Medical professionals use HoloLens to visualise anatomical data. Credit: Microsoft

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Nursing students at the Southern Institute of Technology in New Zealand are using Microsoft HoloLens to visualise key Covid-19 symptoms and practise full patient interaction

Quick read

➨ Using mixed reality technology, students can experience what it’s like to deal with a real patient suffering from the virus in a safe, controlled environment
➨ HoloLens has already become part of the Southern Institute of Technology’s long-term curriculum
➨ Covid-19 detection and treatment training has proven to be a ready application for immersive technology

The story

Students at the Southern Institute of Technology (SIT) in New Zealand are using Microsoft HoloLens headsets to learn how to treat Covid-19.

Using mixed reality technology, they can experience what it’s like to deal with a real patient suffering from the virus in a safe, controlled environment.

Microsoft’s flagship immersive technology headset presents STT students with realistic, 3D holographic patients that allow them to visualise key symptoms and practise full interaction.

HoloLens has already become part of SIT’s long-term curriculum. Karyn Madden, a second-year programme manager of SIT’s nursing degree, was full of praise for the headset.

Madden said: “Being able to work with holographic patients is actually even better than real life, as it’s safer and provides a much wider range of clinical situations than would otherwise be possible.”

Dimi Mardas, education industry manager for Microsoft New Zealand, expressed delight at how valuable SIT students are finding HoloLens.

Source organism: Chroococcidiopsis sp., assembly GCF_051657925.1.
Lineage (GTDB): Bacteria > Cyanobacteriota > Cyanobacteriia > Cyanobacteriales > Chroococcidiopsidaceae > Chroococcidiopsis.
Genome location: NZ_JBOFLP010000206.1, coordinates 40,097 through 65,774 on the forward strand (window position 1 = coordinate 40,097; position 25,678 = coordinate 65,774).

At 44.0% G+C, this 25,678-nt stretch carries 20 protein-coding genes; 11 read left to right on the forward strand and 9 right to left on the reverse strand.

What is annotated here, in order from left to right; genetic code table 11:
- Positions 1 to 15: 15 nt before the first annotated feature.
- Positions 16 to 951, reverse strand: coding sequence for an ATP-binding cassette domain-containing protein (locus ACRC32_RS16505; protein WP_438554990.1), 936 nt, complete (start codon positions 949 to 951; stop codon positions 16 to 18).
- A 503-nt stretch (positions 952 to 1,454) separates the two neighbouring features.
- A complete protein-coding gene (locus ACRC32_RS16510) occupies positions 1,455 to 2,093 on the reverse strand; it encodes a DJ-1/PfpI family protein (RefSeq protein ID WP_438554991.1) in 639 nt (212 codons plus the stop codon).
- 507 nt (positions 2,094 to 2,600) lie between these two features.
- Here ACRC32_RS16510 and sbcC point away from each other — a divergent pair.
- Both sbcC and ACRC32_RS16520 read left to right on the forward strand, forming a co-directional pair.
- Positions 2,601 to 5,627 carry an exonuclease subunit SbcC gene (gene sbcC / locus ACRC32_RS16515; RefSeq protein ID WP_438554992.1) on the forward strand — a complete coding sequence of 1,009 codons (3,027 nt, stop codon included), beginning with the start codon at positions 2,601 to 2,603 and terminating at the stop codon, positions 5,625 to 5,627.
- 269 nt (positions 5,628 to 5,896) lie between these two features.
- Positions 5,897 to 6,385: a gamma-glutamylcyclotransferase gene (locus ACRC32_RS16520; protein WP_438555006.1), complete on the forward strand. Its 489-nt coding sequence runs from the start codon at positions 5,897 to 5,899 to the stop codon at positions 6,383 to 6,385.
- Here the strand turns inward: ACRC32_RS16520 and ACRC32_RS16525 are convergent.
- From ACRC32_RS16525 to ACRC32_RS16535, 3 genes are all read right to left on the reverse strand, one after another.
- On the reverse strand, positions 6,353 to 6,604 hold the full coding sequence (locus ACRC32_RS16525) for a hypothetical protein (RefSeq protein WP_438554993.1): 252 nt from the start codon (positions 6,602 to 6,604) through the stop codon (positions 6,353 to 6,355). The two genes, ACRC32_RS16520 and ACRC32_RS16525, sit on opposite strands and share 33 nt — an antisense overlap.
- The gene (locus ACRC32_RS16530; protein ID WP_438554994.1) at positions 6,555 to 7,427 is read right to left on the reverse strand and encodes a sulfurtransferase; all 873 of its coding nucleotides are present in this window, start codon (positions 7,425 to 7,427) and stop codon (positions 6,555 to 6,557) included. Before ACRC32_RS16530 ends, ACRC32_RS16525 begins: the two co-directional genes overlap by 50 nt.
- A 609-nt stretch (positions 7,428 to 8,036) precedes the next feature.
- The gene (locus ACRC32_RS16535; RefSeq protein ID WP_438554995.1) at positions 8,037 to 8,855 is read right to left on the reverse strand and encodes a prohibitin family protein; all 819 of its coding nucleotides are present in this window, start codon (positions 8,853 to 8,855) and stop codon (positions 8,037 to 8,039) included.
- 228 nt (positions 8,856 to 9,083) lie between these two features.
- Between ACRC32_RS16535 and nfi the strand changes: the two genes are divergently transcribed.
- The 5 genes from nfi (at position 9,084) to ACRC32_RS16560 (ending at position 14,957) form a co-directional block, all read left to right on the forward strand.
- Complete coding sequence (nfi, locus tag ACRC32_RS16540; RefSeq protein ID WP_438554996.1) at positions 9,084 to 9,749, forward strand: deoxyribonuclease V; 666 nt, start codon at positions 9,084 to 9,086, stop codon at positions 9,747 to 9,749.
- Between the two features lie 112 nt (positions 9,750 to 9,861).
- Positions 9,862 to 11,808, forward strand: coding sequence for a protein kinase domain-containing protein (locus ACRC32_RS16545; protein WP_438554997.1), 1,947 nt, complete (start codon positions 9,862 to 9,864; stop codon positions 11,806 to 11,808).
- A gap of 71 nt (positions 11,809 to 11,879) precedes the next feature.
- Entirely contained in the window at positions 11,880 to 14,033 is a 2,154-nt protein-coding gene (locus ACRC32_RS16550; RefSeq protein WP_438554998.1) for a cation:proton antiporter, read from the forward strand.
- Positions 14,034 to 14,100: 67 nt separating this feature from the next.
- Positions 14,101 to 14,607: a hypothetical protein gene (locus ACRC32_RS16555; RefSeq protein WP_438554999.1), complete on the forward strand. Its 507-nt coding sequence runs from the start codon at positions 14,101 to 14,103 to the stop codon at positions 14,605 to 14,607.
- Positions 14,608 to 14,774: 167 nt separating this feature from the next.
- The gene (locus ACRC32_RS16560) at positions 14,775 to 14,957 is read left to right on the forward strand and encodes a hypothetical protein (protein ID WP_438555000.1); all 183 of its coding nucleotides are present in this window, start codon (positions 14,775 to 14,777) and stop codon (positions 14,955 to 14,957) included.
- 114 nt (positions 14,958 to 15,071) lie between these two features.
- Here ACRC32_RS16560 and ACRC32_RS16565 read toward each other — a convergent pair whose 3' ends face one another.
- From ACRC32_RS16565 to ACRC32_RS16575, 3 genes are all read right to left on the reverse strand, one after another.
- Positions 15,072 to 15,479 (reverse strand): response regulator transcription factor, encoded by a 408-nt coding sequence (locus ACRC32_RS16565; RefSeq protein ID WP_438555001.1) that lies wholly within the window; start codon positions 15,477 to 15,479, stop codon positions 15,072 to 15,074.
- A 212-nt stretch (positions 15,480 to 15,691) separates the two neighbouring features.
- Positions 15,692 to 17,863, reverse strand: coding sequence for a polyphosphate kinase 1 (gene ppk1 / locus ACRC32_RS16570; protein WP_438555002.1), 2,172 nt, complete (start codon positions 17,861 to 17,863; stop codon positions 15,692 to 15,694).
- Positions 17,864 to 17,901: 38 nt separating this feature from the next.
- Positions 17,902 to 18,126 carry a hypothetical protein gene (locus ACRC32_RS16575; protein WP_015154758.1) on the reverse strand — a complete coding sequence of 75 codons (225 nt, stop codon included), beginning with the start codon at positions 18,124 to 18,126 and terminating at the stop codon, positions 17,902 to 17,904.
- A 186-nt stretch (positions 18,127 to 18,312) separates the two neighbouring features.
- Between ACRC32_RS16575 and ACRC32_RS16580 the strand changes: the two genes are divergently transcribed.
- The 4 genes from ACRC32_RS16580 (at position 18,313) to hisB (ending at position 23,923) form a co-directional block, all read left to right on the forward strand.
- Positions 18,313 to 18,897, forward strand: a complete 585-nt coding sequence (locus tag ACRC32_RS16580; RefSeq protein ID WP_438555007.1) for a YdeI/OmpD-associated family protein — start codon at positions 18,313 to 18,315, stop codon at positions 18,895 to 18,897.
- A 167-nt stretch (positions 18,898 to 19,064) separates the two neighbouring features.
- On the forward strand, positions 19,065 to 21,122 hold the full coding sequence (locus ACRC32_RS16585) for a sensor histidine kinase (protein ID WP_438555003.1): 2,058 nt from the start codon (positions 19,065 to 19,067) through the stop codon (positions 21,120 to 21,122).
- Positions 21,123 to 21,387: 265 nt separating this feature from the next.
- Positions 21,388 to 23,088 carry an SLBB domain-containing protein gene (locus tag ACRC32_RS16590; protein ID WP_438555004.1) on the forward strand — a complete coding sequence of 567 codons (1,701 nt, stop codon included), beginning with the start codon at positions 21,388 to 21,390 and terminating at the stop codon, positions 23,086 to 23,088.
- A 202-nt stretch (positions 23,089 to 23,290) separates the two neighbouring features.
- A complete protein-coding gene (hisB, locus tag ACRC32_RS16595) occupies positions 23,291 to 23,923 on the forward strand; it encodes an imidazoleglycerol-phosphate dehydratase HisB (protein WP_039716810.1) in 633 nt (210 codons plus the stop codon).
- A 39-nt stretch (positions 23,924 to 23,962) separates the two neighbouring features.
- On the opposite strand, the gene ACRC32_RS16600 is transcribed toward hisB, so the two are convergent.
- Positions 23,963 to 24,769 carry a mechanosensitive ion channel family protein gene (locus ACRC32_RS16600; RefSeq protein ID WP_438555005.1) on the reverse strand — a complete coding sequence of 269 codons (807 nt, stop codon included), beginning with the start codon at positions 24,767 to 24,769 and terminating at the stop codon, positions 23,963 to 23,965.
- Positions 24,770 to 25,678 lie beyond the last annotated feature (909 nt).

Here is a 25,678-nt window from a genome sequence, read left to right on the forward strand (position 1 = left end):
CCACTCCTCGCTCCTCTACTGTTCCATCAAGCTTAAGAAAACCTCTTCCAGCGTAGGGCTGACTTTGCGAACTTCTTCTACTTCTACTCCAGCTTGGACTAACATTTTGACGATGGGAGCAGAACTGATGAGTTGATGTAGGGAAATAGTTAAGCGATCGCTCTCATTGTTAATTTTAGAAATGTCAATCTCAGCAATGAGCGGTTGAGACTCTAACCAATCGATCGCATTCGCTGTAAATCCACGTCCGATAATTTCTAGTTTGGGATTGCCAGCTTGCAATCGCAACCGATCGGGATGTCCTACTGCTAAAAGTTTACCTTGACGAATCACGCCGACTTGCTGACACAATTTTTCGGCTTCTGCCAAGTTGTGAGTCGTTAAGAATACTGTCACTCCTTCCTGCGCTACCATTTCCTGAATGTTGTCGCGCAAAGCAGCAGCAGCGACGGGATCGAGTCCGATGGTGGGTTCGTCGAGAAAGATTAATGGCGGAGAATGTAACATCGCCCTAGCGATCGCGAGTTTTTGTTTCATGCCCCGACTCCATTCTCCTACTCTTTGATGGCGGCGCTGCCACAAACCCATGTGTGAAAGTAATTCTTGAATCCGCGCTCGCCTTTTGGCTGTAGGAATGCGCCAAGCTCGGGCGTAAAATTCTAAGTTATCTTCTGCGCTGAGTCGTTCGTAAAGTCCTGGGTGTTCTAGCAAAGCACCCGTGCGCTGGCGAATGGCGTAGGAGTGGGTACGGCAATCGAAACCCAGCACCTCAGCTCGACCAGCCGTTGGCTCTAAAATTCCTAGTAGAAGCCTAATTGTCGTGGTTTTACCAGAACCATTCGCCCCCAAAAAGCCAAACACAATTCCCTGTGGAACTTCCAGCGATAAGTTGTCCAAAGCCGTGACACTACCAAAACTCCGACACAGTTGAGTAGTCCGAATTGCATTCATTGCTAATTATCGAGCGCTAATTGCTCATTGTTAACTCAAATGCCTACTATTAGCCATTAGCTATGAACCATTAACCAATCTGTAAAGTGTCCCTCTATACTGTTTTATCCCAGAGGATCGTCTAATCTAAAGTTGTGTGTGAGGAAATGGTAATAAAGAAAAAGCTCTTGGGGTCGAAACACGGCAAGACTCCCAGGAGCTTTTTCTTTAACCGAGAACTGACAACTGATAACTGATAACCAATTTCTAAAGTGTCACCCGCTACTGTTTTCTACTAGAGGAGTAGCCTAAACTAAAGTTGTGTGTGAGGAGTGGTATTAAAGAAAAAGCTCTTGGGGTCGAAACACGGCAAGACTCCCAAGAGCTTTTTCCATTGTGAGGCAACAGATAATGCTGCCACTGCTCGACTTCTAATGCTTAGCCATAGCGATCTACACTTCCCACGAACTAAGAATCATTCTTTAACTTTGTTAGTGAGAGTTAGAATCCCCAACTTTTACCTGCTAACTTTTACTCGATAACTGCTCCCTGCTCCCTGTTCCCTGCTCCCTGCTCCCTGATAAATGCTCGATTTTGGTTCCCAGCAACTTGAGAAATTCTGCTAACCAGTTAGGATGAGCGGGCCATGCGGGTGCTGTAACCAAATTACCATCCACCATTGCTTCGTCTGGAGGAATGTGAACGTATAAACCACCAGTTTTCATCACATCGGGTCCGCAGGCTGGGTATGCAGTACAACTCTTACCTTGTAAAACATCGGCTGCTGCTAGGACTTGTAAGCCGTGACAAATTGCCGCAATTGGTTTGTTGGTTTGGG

Mardas said: “SIT is a leader in using augmented reality in New Zealand education, and we are thrilled with the successes they are seeing. It means that students no longer need to be in specific settings in order to gain hands-on experience, so far more people can access the skills they need.” 

“We’re looking forward to working with SIT and other education institutions around New Zealand to explore how else we can support learning and skilling using augmented reality.”

Covid-19 detection and treatment training has proven to be a suitable application for immersive technology.

One of the largest National Health Service (NHS) trusts in England began using Microsoft HoloLens on its Covid-19 wards earlier this year to keep doctors safe as they help patients with the virus.

US-headquartered immersive learning developer GIGXR’s virtual reality-based HoloPatient: Covid-19, created in collaboration with the NHS and Health Education England, prepares healthcare workers and students to identify and treat the novel coronavirus.

Beyond training, Vuzix joined the fight against the pandemic when the headset maker introduced an AI-based system to its Blade smart glasses. Together, they screen and detect individuals in a crowd that have an elevated temperature.

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Main image: Medical professionals use HoloLens to visualise anatomical data. Credit: Microsoft

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